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Hoffmann, R. A wiki for the life sciences where authorship matters. Nature Genetics (2008)
 
 
 
 
 

Fludarabine. An update of its pharmacology and use in the treatment of haematological malignancies.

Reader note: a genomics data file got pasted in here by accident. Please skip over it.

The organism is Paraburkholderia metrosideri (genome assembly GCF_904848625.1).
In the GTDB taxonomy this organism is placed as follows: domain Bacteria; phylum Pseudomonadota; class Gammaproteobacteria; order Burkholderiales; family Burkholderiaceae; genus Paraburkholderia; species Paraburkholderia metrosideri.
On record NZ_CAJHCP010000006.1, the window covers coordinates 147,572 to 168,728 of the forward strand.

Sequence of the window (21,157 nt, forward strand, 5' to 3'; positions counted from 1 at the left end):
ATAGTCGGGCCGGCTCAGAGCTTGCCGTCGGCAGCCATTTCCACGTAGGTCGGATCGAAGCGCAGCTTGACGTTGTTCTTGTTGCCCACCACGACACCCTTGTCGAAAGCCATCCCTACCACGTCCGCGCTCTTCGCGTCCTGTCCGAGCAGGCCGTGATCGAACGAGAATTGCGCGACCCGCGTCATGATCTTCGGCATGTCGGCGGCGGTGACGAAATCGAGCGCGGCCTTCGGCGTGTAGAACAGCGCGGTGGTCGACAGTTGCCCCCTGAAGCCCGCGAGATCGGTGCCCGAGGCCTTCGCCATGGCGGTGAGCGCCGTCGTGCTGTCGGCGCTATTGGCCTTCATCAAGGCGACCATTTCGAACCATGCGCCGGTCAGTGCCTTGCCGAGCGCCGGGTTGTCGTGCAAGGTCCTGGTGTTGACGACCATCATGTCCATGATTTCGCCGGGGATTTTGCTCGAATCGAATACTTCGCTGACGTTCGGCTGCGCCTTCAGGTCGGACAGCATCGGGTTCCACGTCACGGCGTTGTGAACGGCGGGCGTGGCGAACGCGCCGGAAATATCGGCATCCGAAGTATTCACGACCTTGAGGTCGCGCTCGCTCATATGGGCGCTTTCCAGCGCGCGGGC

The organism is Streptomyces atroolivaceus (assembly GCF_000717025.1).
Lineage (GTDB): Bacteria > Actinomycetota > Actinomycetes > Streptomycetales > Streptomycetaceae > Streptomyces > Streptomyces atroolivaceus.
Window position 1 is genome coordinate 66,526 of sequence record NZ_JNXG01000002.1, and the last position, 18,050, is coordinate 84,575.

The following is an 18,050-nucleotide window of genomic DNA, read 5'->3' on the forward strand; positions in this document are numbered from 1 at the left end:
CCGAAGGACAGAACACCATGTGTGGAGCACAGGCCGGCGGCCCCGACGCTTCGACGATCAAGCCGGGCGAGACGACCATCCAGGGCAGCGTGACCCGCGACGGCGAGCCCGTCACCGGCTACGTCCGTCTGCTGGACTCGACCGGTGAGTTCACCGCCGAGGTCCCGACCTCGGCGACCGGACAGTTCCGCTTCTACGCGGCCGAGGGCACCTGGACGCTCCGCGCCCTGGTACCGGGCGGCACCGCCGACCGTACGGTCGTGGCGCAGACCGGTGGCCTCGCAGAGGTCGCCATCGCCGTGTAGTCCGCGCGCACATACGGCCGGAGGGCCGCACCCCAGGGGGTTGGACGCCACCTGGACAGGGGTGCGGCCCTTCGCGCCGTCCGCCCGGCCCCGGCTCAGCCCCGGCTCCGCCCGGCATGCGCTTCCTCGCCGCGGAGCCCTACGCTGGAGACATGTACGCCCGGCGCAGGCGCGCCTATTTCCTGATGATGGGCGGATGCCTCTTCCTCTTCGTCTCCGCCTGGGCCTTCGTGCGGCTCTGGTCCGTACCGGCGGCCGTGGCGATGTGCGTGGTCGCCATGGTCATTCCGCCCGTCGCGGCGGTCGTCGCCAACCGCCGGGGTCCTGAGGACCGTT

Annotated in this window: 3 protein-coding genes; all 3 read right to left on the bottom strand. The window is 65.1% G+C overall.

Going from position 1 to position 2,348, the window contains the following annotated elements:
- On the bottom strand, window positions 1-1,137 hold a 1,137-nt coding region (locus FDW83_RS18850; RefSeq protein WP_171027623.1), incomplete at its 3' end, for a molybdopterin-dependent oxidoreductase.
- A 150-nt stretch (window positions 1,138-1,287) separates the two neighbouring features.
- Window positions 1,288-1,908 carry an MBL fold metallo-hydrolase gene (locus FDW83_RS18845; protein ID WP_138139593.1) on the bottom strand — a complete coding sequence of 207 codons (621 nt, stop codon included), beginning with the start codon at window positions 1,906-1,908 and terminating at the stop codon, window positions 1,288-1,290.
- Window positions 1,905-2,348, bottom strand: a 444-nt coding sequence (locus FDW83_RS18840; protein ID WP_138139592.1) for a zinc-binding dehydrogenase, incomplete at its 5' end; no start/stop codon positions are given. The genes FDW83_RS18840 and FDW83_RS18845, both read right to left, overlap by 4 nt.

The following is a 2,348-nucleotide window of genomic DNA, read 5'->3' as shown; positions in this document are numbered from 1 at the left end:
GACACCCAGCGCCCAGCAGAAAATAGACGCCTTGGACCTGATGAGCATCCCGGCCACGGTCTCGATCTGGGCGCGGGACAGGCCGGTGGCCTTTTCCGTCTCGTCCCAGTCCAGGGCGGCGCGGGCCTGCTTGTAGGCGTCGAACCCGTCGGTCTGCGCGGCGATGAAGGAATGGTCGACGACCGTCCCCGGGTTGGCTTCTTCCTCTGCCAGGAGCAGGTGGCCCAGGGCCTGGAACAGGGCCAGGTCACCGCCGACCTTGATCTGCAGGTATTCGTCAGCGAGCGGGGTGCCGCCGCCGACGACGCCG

Fludarabine is an antineoplastic agent which has been studied in patients with a variety of lymphoproliferative malignancies. Clinical evidence from comparative studies in chronic lymphocytic leukaemia (CLL) suggests that fludarabine is at least as effective as CAP (cyclophosphamide, doxorubicin and prednisone) or CHOP (cyclophosphamide, vincristine, doxorubicin and prednisone) in previously treated or chemotherapy-naive patients and significantly more effective than chlorambucil in terms of response rate and duration and survival in chemotherapy-naive patients. Promising results have also been reported with fludarabine-based combination therapy in the treatment of patients with CLL. In addition, sequential therapy with fludarabine and cytarabine has demonstrated good efficacy in the treatment of acute leukaemias, as has fludarabine monotherapy and combination therapy in low grade non-Hodgkin's lymphoma. A favourable cytoreductive response has been reported in patients with lymphoplasmacytoid lymphoma and in a smaller number of patients with cutaneous T cell lymphomas, CLL of T cell origin or prolymphocytic leukaemia. Recent data also support the use of fludarabine, either as a component of a nonmyeloablative conditioning regimen or in the attainment of minimal residual disease, in patients undergoing peripheral blood stem cell or bone marrow transplantation. The tolerability profile of fludarabine is similar to that of CAP, with the most common adverse events being granulocytopenia, thrombocytopenia, anaemia and infection. Alopecia and nausea/vomiting appear to be less frequent with fludarabine therapy than with CAP although the development of immune cytopenias is more frequent with fludarabine. Severe neurotoxicity has been reported with fludarabine but this is mostly confined to the use of high doses. Clinical experience therefore indicates that fludarabine is an effective and generally well-tolerated antineoplastic agent for the second-line treatment of advanced CLL. Recent data from comparative studies also support the earlier use of fludarabine in the treatment of chemotherapy-naive patients with CLL. Furthermore, results of available studies are increasingly highlighting an important future role for fludarabine in the treatment of acute leukaemias and low grade NHL and possibly other lymphoproliferative disorders, particularly when used as a component of combination chemotherapy.[1]

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